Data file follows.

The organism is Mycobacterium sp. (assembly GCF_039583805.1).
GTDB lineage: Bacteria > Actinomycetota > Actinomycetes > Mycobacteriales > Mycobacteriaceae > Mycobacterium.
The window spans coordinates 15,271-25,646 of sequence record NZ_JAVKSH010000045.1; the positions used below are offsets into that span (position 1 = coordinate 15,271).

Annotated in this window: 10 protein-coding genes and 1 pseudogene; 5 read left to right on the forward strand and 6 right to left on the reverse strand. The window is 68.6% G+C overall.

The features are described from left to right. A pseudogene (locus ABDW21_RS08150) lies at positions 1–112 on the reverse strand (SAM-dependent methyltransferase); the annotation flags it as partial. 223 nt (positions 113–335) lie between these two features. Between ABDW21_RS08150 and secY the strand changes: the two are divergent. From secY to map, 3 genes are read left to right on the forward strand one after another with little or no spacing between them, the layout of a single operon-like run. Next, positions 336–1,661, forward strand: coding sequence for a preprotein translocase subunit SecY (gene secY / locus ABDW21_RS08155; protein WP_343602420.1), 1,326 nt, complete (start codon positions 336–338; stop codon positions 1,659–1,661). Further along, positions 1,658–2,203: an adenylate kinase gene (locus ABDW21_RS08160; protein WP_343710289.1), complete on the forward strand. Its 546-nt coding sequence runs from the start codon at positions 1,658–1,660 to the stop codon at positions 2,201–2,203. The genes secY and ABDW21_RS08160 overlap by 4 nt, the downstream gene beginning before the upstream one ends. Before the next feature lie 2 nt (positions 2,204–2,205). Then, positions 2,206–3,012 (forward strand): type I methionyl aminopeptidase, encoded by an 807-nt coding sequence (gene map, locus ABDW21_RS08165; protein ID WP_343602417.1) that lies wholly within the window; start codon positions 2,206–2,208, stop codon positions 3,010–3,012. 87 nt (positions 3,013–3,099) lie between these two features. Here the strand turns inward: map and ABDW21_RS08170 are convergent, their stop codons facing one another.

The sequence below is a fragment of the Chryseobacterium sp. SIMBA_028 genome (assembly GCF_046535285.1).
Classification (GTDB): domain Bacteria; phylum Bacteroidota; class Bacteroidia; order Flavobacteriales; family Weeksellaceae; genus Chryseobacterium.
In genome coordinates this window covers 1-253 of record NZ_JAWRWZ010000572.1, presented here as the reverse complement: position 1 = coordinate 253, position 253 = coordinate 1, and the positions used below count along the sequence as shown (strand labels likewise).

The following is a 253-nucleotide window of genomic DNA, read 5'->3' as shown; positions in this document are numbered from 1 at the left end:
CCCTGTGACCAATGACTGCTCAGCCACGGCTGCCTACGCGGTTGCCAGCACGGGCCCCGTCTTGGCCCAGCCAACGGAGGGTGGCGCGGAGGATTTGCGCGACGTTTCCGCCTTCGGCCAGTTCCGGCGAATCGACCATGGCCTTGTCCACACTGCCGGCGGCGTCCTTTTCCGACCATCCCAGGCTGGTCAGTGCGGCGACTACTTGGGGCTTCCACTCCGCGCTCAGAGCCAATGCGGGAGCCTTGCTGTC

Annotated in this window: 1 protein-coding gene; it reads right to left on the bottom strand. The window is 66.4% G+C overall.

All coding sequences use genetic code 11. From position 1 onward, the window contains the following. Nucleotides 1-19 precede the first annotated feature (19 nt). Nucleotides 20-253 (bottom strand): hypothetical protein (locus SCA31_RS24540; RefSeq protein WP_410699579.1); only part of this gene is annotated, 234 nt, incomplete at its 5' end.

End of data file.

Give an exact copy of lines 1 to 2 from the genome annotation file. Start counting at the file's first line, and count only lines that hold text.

The organism is Mycobacterium sp. (assembly GCF_039583805.1).
GTDB lineage: Bacteria > Actinomycetota > Actinomycetes > Mycobacteriales > Mycobacteriaceae > Mycobacterium.